How to Prepare for the Post-Project Evaluation
Successful project managers lay the groundwork for repeating on future projects what worked on past ones (and avoiding what didn’t) by conducting a post-project evaluation. A post-project evaluation (also called a post-project review or lessons learned) is an assessment of project results, activities, and processes that allows you to
Recognize project achievements and acknowledge people’s work.
Identify techniques and approaches that worked, and devise steps to ensure they’re used in the future.
Identify techniques and approaches that didn’t work, and devise steps to ensure they aren’t used again in the future.
A project postmortem is another term for post-project evaluation.
Take steps in each stage of your project’s evolution (starting the project, organizing and preparing, carrying out the work, and closing the project) to lay the groundwork for your post-project evaluation (see Chapter 1 for more on the four states of a project):
Starting the project:
Determine the benefits your project’s drivers wanted to realize when they authorized your project.
If your project is designed to change an existing situation, take before measures to describe the existing situation so that you have something to compare to the after measures you take when the project is completed.
Organizing and preparing:
Identify additional project drivers you may have overlooked in the first stage of your project. Your project drivers’ expectations serve as the criteria for defining your project’s success, so you want to know who they all are before you begin your project’s work.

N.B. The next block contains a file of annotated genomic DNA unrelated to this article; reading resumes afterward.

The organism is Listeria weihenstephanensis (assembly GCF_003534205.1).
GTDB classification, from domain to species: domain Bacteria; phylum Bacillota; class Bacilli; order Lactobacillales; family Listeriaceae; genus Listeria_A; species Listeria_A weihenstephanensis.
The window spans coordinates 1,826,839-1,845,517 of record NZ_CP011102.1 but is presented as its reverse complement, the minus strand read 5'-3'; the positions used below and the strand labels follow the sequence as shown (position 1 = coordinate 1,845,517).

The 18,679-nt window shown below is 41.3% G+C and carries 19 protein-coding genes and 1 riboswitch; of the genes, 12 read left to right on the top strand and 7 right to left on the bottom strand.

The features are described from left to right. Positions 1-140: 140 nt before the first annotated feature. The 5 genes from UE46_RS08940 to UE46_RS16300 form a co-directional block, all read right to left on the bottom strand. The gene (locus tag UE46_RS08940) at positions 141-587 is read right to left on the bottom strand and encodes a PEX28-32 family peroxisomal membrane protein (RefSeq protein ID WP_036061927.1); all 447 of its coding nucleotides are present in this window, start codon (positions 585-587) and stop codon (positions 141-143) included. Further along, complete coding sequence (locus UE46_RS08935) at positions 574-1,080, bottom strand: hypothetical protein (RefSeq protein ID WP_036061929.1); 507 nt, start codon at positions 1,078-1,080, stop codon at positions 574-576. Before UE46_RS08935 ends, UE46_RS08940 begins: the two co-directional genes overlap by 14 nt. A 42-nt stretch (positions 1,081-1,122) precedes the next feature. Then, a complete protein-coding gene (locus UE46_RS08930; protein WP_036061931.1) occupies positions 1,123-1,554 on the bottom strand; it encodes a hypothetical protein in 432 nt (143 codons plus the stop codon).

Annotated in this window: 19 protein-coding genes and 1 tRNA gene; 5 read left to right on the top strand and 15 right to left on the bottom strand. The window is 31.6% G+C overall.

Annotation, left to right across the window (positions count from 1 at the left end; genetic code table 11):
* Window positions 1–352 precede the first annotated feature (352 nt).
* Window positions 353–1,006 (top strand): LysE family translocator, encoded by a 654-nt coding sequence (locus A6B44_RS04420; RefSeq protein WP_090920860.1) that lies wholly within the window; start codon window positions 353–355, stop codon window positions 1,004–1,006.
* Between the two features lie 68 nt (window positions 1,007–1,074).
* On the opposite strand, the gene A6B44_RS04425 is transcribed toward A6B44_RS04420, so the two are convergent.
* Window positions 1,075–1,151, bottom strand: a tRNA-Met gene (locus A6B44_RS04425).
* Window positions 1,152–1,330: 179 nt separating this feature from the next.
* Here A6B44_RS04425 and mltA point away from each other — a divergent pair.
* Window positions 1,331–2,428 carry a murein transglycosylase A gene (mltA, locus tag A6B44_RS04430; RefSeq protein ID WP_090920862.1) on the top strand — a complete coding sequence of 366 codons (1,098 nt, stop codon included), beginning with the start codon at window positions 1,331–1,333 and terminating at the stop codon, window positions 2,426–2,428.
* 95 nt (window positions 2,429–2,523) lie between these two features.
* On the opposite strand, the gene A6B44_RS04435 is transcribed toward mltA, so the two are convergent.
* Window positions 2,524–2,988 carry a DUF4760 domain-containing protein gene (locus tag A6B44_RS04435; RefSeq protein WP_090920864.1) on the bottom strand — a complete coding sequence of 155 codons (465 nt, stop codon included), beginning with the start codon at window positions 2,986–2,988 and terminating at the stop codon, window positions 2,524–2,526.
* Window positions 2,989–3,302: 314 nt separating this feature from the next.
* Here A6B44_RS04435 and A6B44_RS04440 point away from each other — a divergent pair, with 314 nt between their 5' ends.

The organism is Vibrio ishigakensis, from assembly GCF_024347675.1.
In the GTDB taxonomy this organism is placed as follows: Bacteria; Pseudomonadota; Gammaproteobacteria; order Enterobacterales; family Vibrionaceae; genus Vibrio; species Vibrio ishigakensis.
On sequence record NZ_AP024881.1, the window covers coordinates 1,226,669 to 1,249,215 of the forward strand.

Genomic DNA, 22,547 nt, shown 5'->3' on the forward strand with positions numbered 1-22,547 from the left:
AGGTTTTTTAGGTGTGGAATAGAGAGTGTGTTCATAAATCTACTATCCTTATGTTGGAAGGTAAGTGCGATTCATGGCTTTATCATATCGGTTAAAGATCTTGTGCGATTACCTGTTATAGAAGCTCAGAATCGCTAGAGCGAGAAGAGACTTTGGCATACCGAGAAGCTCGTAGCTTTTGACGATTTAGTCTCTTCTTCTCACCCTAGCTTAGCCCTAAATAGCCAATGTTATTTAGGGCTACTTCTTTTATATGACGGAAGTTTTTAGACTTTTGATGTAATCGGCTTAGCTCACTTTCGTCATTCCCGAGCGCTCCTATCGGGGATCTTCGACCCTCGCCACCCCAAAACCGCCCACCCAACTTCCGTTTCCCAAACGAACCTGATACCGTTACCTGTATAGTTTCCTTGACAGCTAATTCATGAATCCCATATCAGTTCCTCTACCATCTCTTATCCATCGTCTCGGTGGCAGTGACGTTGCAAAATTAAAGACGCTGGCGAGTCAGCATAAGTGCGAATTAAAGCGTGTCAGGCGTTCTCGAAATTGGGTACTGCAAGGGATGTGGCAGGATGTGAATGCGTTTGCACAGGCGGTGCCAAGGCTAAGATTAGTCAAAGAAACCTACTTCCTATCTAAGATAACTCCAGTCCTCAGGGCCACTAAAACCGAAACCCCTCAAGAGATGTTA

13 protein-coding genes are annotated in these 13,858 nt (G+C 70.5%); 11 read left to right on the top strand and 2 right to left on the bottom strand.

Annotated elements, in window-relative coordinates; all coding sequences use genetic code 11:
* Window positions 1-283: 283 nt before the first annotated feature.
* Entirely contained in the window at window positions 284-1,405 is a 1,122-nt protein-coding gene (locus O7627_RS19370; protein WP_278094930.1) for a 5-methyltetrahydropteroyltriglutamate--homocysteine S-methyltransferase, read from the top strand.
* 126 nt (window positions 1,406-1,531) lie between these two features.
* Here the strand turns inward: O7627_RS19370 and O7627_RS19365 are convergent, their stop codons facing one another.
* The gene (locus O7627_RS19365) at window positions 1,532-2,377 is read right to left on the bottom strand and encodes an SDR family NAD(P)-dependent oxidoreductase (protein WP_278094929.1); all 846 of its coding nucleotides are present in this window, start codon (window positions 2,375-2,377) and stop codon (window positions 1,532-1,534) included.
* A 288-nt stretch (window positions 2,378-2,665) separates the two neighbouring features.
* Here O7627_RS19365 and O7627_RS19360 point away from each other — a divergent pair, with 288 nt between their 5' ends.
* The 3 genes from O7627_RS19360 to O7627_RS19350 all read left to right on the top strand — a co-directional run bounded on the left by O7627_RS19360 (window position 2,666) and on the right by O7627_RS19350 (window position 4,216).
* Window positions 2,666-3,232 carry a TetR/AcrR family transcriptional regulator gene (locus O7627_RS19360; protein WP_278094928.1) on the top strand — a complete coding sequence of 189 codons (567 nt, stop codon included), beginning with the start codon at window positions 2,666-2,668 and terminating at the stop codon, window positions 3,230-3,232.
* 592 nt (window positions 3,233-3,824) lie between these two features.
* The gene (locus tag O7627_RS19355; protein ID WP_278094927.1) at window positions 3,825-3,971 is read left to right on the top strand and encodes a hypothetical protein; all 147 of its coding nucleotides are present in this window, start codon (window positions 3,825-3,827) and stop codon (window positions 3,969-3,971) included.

Develop clear and detailed descriptions of all project objectives.
Include the activity Conduct a post-project evaluation in your Work Breakdown Structure (WBS), and allow time and resources to perform it. (
Carrying out the work:
Tell team members that the project will have a post-project evaluation.
Encourage team members to record issues, problems, and successes throughout their project involvement in a handwritten or computerized project log. Review the log when proposing topics for discussion at the post-project evaluation meeting.
Maintain files of cost, labor-hour charges, and schedule performance reports throughout the project.
Closing the project:
If changing an existing situation was a project objective, take after measures of that situation’s key characteristics to see whether you successfully met that objective.
Obtain final cost, labor-hour, and schedule performance reports for the project.
Survey key stakeholders to determine how well they feel the project addressed their needs and their assessments of project team and project manager performance.